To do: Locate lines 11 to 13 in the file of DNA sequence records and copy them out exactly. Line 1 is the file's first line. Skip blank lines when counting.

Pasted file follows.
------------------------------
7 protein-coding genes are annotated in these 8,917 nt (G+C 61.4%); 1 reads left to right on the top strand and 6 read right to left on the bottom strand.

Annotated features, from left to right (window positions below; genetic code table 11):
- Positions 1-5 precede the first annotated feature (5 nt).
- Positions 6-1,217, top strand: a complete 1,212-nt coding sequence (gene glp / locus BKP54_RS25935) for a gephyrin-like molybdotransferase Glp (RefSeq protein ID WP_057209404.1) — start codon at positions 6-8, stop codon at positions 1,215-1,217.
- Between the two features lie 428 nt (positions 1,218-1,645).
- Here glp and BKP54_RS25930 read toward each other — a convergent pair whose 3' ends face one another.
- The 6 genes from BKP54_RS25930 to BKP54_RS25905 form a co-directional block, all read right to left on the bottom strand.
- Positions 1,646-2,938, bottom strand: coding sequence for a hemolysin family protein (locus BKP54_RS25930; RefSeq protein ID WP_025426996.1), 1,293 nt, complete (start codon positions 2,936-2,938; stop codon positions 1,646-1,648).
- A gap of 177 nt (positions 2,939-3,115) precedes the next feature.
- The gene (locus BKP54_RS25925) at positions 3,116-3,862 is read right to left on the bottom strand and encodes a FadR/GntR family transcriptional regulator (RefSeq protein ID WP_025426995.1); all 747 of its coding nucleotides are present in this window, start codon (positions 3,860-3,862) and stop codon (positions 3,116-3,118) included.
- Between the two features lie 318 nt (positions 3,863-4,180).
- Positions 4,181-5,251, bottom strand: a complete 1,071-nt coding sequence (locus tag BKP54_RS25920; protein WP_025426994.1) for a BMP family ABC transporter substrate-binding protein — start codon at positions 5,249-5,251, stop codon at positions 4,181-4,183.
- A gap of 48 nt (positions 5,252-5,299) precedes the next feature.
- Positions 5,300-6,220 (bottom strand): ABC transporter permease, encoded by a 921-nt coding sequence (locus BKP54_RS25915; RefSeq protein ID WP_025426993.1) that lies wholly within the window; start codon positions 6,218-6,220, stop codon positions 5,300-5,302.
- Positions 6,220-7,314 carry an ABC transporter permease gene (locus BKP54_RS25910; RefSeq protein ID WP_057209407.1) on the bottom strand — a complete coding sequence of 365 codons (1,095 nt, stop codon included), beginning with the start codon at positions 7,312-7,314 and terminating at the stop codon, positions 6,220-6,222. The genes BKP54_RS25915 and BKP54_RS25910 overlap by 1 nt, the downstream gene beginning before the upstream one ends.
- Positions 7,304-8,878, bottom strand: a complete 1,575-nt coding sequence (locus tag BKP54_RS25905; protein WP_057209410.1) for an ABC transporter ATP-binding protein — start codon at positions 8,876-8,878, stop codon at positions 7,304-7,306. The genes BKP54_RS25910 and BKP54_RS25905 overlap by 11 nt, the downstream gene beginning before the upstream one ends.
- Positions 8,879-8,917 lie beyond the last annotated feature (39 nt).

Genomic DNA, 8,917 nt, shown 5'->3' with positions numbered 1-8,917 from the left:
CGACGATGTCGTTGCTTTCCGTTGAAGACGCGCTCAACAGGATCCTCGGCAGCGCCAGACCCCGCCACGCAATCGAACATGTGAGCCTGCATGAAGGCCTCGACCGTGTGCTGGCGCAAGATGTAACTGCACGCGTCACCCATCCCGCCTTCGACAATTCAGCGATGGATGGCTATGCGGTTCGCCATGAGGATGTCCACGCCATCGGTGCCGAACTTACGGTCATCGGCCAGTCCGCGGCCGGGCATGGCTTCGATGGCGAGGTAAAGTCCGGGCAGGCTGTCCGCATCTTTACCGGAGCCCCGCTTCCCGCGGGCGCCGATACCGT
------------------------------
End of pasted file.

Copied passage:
- Between the two features lie 318 nt (positions 3,863-4,180).
- Positions 4,181-5,251, bottom strand: a complete 1,071-nt coding sequence (locus tag BKP54_RS25920; protein WP_025426994.1) for a BMP family ABC transporter substrate-binding protein — start codon at positions 5,249-5,251, stop codon at positions 4,181-4,183.
- A gap of 48 nt (positions 5,252-5,299) precedes the next feature.